Wednesday, June 1, 2016
The Haters by Jesse Andrews || Book Review
Title: The Haters
Author: Jesse Andrews
Release Date: April 2016
Publisher: Allen & Unwin
Source: Review copy from the publisher
Wes and Corey are convinced nothing cool can come of their lame summer at jazz camp, when along comes Ash - all blonde hair and brash words - and cracks their world wide open. Finally, something they can't seem to hate. When Ash convinces them that a great musician is made on the road, the three friends flee camp and begin an epic, hilarious road trip: The Haters 2016 Summer of Hate Tour.
Amid sneaking into seedy bars, evading their parents and the police, and spending every minute together in a makeshift tour bus, romance blossoms and bursts, and hygiene takes a back seat. Wes begins to realise the limitations of hating everything: it keeps you at a convenient distance from something, or someone, you just might love.
When you find something to hate about every band, how do you make a sound you love?
I've spent a long time thinking about how best to describe how much I wished I could've joined Wes, Corey and Ash on their seriously epic, potentially illegal, unhygienic, good-music-filled road trip. But I've come up blank every time. Basically, I wish I'd been there. Reading a novel is one thing, but wanting so badly for it to be real is something that only a few authors seem to manage.
I loved Jesse Andrews' writing since I first started Me, Earl and the Dying Girl and it's continued all the way through The Haters. Andrews has an insane ability to craft characters, rather than simply write about them. And while, so far, none of the characters are people I would actually particularly want to be friends with, it felt like I'd spent a whole life getting to know them. Even though it was actually just 325 pages. I loved them, hated them, wanted to hug them, and wanted to lock them in a dark room until they saw sense, but ultimately, Ash, Wes and Corey felt like three of my closest friends.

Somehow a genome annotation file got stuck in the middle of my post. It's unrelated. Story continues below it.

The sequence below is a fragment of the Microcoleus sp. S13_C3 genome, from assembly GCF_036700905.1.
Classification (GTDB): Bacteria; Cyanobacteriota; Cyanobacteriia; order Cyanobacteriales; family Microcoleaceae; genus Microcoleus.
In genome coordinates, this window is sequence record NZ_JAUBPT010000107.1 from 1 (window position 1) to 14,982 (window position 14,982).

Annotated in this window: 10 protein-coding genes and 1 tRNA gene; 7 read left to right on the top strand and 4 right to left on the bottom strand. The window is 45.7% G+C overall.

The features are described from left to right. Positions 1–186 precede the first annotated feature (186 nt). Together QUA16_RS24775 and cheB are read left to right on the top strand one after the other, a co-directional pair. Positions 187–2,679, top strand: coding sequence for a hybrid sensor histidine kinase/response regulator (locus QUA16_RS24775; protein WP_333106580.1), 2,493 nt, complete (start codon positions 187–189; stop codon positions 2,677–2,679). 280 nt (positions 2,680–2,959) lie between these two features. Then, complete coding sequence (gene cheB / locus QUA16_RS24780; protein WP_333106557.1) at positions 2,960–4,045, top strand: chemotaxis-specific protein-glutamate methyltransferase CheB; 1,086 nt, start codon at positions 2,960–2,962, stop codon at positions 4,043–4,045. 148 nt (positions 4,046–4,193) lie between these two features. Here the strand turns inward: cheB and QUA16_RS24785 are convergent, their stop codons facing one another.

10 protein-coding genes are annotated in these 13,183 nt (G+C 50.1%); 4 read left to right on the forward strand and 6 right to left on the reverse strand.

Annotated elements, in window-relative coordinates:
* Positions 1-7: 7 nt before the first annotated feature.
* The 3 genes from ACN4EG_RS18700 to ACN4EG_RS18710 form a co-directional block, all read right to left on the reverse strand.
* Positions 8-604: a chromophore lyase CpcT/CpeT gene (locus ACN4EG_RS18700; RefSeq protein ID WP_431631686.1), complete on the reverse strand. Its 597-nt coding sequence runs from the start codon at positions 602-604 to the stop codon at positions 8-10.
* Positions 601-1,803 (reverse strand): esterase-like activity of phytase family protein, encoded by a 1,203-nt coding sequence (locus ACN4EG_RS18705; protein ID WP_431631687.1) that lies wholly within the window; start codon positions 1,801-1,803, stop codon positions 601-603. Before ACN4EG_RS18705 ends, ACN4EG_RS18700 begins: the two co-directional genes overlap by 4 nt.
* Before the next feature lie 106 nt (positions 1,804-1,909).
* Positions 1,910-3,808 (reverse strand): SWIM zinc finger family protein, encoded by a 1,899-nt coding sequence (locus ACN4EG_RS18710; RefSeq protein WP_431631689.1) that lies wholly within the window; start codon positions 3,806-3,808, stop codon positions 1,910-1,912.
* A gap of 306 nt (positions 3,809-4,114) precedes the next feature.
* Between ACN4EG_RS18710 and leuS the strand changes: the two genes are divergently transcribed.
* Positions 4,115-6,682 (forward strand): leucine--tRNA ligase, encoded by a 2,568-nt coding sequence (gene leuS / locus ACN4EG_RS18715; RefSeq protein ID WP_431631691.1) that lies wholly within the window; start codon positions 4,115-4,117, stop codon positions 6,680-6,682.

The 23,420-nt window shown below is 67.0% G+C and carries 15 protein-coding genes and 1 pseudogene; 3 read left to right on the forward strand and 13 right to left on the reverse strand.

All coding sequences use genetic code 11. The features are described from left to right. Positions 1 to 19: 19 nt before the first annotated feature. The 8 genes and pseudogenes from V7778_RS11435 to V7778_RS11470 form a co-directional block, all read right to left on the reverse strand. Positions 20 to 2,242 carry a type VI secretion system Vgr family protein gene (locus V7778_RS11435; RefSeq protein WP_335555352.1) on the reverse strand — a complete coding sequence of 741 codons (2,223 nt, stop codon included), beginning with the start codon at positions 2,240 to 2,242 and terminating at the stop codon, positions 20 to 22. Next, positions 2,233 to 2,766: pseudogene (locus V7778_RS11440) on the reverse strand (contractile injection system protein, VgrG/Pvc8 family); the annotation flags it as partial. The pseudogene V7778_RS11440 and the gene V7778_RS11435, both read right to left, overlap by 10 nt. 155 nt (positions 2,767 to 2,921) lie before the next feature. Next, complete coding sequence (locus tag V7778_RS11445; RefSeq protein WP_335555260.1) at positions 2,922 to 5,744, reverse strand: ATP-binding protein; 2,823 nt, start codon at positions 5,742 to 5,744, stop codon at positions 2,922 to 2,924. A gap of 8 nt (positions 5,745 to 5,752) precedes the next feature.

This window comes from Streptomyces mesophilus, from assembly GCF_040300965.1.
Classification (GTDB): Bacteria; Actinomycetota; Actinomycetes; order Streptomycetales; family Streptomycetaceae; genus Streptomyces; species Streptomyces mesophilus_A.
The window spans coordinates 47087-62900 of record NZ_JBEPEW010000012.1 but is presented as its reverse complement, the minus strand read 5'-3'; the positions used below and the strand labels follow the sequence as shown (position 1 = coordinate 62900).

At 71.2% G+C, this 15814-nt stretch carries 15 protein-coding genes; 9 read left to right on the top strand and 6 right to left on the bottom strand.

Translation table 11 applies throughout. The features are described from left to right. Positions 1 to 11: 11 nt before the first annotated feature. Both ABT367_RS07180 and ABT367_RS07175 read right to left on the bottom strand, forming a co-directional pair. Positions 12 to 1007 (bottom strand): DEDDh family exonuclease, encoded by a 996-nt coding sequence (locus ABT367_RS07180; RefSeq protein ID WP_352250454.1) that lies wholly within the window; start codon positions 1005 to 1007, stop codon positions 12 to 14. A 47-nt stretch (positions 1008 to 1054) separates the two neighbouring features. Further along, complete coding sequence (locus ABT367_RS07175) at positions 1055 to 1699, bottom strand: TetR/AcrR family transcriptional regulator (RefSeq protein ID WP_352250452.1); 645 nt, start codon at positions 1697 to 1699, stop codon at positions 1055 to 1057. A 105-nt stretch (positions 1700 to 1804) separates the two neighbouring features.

Considering the concept of this book - 'escaping' jazz camp to play gigs in possibly flea-ridden pubs and travelling the country in a beat-up car - and it's implausibility (the far-fetched plot line didn't escape me...) Andrews manages a convincing story. By not even half way through, I was convinced I could just take off and it'd all work out (this was only part way through, no spoilers on whether it really did work out).
Ash was probably the character that confused me the most. She was irrational, out of control, and seemed to have no real idea about boundaries or consequences. Which is all fine, but at times it felt a bit...well, over done. There were times where the way she had been written just frustrated me. I struggled to relate in any way and, considering we are supposedly of similar ages, I expected to see at least a tiny bit of her logic. It felt like a man writing about a teenage girl who's angry at life, but I wanted Ash to be more than that. I had a lot of empathy for her, but I couldn't find anything about her to relate to and I feel that this could be off-putting to some readers.
Ultimately, this is a book I wish I could slip into everyone's hands and make sure they read it. It's funny and frustrating and full of life. Andrews manages to combine so much into less than 400 pages without a wasted word or misstep. I'm impressed and, no doubt, so will you.